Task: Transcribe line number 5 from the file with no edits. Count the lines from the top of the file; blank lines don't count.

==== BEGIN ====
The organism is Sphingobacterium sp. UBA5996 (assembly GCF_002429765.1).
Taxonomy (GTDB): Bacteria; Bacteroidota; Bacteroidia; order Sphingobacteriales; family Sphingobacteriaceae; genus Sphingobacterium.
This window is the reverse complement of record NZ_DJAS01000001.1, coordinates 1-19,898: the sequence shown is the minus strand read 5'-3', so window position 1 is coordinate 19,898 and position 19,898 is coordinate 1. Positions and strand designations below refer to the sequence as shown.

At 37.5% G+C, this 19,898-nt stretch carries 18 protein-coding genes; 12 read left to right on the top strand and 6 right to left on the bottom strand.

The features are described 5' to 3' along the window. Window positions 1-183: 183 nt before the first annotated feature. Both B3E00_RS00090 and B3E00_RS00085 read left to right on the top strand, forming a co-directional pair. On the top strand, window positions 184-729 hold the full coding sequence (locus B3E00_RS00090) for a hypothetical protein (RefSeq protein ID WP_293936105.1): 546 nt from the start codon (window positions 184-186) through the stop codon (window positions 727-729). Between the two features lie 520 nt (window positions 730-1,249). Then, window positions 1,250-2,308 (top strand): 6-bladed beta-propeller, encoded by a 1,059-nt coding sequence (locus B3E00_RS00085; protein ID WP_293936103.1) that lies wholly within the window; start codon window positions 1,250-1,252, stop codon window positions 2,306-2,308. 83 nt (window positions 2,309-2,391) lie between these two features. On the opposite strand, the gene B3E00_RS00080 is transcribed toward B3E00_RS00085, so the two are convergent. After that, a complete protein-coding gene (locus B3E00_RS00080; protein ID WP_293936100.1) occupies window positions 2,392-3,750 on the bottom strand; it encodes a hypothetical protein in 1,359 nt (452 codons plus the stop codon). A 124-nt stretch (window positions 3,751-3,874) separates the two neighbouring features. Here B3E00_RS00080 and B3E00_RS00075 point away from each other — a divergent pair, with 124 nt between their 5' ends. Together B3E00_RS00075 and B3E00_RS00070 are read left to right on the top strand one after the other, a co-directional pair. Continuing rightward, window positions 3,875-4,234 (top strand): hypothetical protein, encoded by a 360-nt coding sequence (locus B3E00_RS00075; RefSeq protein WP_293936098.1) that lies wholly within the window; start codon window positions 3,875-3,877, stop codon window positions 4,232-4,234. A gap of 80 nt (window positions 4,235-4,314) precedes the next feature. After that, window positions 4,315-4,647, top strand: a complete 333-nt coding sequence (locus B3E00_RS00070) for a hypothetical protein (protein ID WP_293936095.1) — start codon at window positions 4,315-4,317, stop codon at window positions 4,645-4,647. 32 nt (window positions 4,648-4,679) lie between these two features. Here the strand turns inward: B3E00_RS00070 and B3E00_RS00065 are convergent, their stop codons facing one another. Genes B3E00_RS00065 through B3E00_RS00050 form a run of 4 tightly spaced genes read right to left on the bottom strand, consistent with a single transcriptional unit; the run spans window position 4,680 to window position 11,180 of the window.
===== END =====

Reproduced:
The features are described 5' to 3' along the window. Window positions 1-183: 183 nt before the first annotated feature. Both B3E00_RS00090 and B3E00_RS00085 read left to right on the top strand, forming a co-directional pair. On the top strand, window positions 184-729 hold the full coding sequence (locus B3E00_RS00090) for a hypothetical protein (RefSeq protein ID WP_293936105.1): 546 nt from the start codon (window positions 184-186) through the stop codon (window positions 727-729). Between the two features lie 520 nt (window positions 730-1,249). Then, window positions 1,250-2,308 (top strand): 6-bladed beta-propeller, encoded by a 1,059-nt coding sequence (locus B3E00_RS00085; protein ID WP_293936103.1) that lies wholly within the window; start codon window positions 1,250-1,252, stop codon window positions 2,306-2,308. 83 nt (window positions 2,309-2,391) lie between these two features. On the opposite strand, the gene B3E00_RS00080 is transcribed toward B3E00_RS00085, so the two are convergent. After that, a complete protein-coding gene (locus B3E00_RS00080; protein ID WP_293936100.1) occupies window positions 2,392-3,750 on the bottom strand; it encodes a hypothetical protein in 1,359 nt (452 codons plus the stop codon). A 124-nt stretch (window positions 3,751-3,874) separates the two neighbouring features. Here B3E00_RS00080 and B3E00_RS00075 point away from each other — a divergent pair, with 124 nt between their 5' ends. Together B3E00_RS00075 and B3E00_RS00070 are read left to right on the top strand one after the other, a co-directional pair. Continuing rightward, window positions 3,875-4,234 (top strand): hypothetical protein, encoded by a 360-nt coding sequence (locus B3E00_RS00075; RefSeq protein WP_293936098.1) that lies wholly within the window; start codon window positions 3,875-3,877, stop codon window positions 4,232-4,234. A gap of 80 nt (window positions 4,235-4,314) precedes the next feature. After that, window positions 4,315-4,647, top strand: a complete 333-nt coding sequence (locus B3E00_RS00070) for a hypothetical protein (protein ID WP_293936095.1) — start codon at window positions 4,315-4,317, stop codon at window positions 4,645-4,647. 32 nt (window positions 4,648-4,679) lie between these two features. Here the strand turns inward: B3E00_RS00070 and B3E00_RS00065 are convergent, their stop codons facing one another. Genes B3E00_RS00065 through B3E00_RS00050 form a run of 4 tightly spaced genes read right to left on the bottom strand, consistent with a single transcriptional unit; the run spans window position 4,680 to window position 11,180 of the window.